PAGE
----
The Nature Conservancy in Maine honored Sen. Susan Collins with its “Champion of Nature” in Washington Tuesday. The conservancy also honored 2nd District Rep. Mike Michaud for his commitment to conservation. Both lawmakers were recognized for their years of support for policies that protect nature.
The awards were presented by Conservancy trustees and staff this week, as they traveled to Capitol Hill — in the midst of a government shutdown — to ask Congress to support conservation programs by investing in nature. For example, funding for the ongoing Penobscot River Restoration Project
Senator Collins has consistently worked for the health and conservation of Maine’s lands and waters,” said Michael Tetreault, executive director for The Nature Conservancy in Maine. “Her support of the Penobscot River Restoration and forest easements in Maine (through the Forest Legacy program) are crucial to Maine keeping our forests in production and accessible the public.”
Rep. Mike Michaud was also honored, in recognition of his commitment to supporting conservation initiatives like the Forest Legacy and Land and Water Conservation Fund programs.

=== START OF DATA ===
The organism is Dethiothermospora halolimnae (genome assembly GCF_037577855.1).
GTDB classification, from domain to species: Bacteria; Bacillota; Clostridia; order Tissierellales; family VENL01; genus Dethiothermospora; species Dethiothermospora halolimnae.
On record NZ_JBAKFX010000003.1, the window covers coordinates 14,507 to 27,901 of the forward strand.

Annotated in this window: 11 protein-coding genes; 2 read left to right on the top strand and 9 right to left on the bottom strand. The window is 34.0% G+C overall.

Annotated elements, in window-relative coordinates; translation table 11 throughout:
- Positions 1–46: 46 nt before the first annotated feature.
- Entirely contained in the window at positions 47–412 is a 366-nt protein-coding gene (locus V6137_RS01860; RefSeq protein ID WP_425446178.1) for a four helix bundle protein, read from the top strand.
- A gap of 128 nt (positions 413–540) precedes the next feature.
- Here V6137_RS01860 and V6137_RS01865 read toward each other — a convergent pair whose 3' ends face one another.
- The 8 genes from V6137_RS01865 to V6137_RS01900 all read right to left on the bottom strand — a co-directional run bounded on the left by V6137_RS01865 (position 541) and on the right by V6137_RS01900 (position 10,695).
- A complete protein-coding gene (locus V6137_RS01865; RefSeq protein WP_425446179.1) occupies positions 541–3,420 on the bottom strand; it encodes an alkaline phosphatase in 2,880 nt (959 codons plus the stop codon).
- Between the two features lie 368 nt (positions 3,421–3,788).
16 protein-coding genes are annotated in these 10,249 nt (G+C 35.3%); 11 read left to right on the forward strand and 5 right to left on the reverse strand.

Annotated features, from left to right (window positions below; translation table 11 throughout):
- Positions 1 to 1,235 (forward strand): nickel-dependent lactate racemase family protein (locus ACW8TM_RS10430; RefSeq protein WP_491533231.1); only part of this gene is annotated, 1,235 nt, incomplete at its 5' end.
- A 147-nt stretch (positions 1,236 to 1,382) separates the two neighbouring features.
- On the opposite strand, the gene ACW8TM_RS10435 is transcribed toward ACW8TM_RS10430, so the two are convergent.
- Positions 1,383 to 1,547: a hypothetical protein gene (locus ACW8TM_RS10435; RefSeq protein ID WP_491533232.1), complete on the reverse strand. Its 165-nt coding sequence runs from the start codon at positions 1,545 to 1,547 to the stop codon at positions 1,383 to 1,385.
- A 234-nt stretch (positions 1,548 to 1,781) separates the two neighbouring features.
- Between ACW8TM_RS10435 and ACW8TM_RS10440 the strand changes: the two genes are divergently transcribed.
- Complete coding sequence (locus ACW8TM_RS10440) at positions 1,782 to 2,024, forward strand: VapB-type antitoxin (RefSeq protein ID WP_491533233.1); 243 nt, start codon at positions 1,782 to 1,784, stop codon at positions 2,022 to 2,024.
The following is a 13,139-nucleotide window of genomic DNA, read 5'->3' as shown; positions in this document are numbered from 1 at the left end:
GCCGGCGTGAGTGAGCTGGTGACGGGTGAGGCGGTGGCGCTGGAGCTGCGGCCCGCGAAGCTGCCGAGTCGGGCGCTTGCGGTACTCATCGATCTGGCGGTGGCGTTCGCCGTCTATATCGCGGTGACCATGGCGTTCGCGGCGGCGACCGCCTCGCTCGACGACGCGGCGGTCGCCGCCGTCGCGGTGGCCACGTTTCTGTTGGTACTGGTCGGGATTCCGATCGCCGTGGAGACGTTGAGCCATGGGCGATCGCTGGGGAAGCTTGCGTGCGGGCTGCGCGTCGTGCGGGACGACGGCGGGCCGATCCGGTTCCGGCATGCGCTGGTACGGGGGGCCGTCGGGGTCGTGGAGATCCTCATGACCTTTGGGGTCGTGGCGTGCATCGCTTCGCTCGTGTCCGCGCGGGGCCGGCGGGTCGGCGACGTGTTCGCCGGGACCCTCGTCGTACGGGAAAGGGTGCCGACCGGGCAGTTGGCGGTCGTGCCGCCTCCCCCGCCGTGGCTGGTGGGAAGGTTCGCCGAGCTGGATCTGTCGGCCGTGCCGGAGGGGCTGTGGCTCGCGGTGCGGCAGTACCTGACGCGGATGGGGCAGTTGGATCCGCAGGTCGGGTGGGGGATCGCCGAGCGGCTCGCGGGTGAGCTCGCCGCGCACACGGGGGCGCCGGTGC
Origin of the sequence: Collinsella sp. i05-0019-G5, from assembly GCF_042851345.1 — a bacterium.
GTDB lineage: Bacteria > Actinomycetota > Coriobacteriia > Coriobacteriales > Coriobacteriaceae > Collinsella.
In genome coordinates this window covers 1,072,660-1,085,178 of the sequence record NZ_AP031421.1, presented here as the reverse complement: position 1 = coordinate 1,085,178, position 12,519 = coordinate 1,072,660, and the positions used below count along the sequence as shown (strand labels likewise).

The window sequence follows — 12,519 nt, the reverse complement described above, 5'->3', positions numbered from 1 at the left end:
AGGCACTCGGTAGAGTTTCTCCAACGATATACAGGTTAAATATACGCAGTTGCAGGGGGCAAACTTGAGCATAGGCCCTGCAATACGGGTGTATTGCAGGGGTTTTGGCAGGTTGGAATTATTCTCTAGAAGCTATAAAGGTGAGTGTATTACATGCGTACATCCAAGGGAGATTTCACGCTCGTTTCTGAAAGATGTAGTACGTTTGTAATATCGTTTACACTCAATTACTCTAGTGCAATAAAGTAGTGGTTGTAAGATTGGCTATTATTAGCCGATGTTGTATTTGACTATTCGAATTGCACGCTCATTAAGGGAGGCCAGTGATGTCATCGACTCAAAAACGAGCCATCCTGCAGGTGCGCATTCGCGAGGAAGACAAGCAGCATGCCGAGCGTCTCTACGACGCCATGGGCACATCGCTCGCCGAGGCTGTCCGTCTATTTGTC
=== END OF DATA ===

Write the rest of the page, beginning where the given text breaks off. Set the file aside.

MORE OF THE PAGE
“We are grateful for his support, since the health of our natural resources is so critical to our economy, our heritage and our way of life,” Tetreault said
While the shutdown makes it clear that Congress must address many critical issues, Tetreault added, the Conservancy is asking that as they work on a way forward, they consider that conservation is a part of the solution to improve our nation’s economy, health and well-being.
“Sen. Collins and Rep. Michaud are fantastic supporters for lands and waters, but there is always more to do. So we’re asking now that all of Congress join us to sustain funding for conservation programs and complete a new Farm Bill that contains strong conservation provisions,” continued Tetreault. “These relatively small investments bring big returns for America, and are critical for the economy.”
Nationally, outdoor recreation, natural resource conservation, and historic preservation provide a minimum $1.7 trillion in economic impact in the U.S. and support 12.8 million jobs. In Maine, outdoor recreation employs 65,000 people and contributes about $1 billion to the state’s economy annually.
The Nature Conservancy is a leading conservation organization working around the world to protect ecologically important lands and waters for nature and people. The Conservancy and its more than 1 million members have protected nearly 120 million acres worldwide. Visit The Nature Conservancy on the Web at www.nature.org.
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